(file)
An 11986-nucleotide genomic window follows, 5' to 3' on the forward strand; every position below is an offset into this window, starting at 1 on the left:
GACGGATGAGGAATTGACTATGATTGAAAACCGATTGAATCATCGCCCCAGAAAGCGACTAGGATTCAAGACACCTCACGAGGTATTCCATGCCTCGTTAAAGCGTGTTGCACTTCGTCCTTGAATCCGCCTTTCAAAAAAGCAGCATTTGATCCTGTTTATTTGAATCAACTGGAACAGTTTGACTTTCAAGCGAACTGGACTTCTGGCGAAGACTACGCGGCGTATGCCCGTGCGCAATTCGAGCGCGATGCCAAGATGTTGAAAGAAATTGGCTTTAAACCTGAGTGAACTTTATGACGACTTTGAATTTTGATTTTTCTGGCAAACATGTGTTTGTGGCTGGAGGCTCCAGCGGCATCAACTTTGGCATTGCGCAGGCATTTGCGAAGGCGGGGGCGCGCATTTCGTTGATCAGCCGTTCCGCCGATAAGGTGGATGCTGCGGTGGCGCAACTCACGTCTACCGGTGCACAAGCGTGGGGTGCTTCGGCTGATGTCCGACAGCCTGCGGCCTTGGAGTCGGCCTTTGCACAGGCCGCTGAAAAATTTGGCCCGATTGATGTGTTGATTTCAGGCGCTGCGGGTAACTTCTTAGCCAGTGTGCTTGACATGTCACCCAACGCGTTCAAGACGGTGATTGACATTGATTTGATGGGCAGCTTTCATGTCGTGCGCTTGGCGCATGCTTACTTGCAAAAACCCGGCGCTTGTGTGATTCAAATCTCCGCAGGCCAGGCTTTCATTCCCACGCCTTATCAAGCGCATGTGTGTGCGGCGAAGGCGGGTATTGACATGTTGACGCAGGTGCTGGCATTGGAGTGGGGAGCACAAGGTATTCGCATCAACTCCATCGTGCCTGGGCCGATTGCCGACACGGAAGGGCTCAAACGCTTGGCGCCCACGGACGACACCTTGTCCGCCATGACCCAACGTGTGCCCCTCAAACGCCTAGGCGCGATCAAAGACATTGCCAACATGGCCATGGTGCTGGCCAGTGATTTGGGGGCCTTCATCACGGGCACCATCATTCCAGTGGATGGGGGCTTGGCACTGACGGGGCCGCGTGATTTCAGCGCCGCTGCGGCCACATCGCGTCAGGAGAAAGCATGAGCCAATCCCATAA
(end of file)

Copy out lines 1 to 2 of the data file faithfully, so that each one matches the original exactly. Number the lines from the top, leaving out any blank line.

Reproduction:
An 11986-nucleotide genomic window follows, 5' to 3' on the forward strand; every position below is an offset into this window, starting at 1 on the left:
GACGGATGAGGAATTGACTATGATTGAAAACCGATTGAATCATCGCCCCAGAAAGCGACTAGGATTCAAGACACCTCACGAGGTATTCCATGCCTCGTTAAAGCGTGTTGCACTTCGTCCTTGAATCCGCCTTTCAAAAAAGCAGCATTTGATCCTGTTTATTTGAATCAACTGGAACAGTTTGACTTTCAAGCGAACTGGACTTCTGGCGAAGACTACGCGGCGTATGCCCGTGCGCAATTCGAGCGCGATGCCAAGATGTTGAAAGAAATTGGCTTTAAACCTGAGTGAACTTTATGACGACTTTGAATTTTGATTTTTCTGGCAAACATGTGTTTGTGGCTGGAGGCTCCAGCGGCATCAACTTTGGCATTGCGCAGGCATTTGCGAAGGCGGGGGCGCGCATTTCGTTGATCAGCCGTTCCGCCGATAAGGTGGATGCTGCGGTGGCGCAACTCACGTCTACCGGTGCACAAGCGTGGGGTGCTTCGGCTGATGTCCGACAGCCTGCGGCCTTGGAGTCGGCCTTTGCACAGGCCGCTGAAAAATTTGGCCCGATTGATGTGTTGATTTCAGGCGCTGCGGGTAACTTCTTAGCCAGTGTGCTTGACATGTCACCCAACGCGTTCAAGACGGTGATTGACATTGATTTGATGGGCAGCTTTCATGTCGTGCGCTTGGCGCATGCTTACTTGCAAAAACCCGGCGCTTGTGTGATTCAAATCTCCGCAGGCCAGGCTTTCATTCCCACGCCTTATCAAGCGCATGTGTGTGCGGCGAAGGCGGGTATTGACATGTTGACGCAGGTGCTGGCATTGGAGTGGGGAGCACAAGGTATTCGCATCAACTCCATCGTGCCTGGGCCGATTGCCGACACGGAAGGGCTCAAACGCTTGGCGCCCACGGACGACACCTTGTCCGCCATGACCCAACGTGTGCCCCTCAAACGCCTAGGCGCGATCAAAGACATTGCCAACATGGCCATGGTGCTGGCCAGTGATTTGGGGGCCTTCATCACGGGCACCATCATTCCAGTGGATGGGGGCTTGGCACTGACGGGGCCGCGTGATTTCAGCGCCGCTGCGGCCACATCGCGTCAGGAGAAAGCATGAGCCAATCCCATAA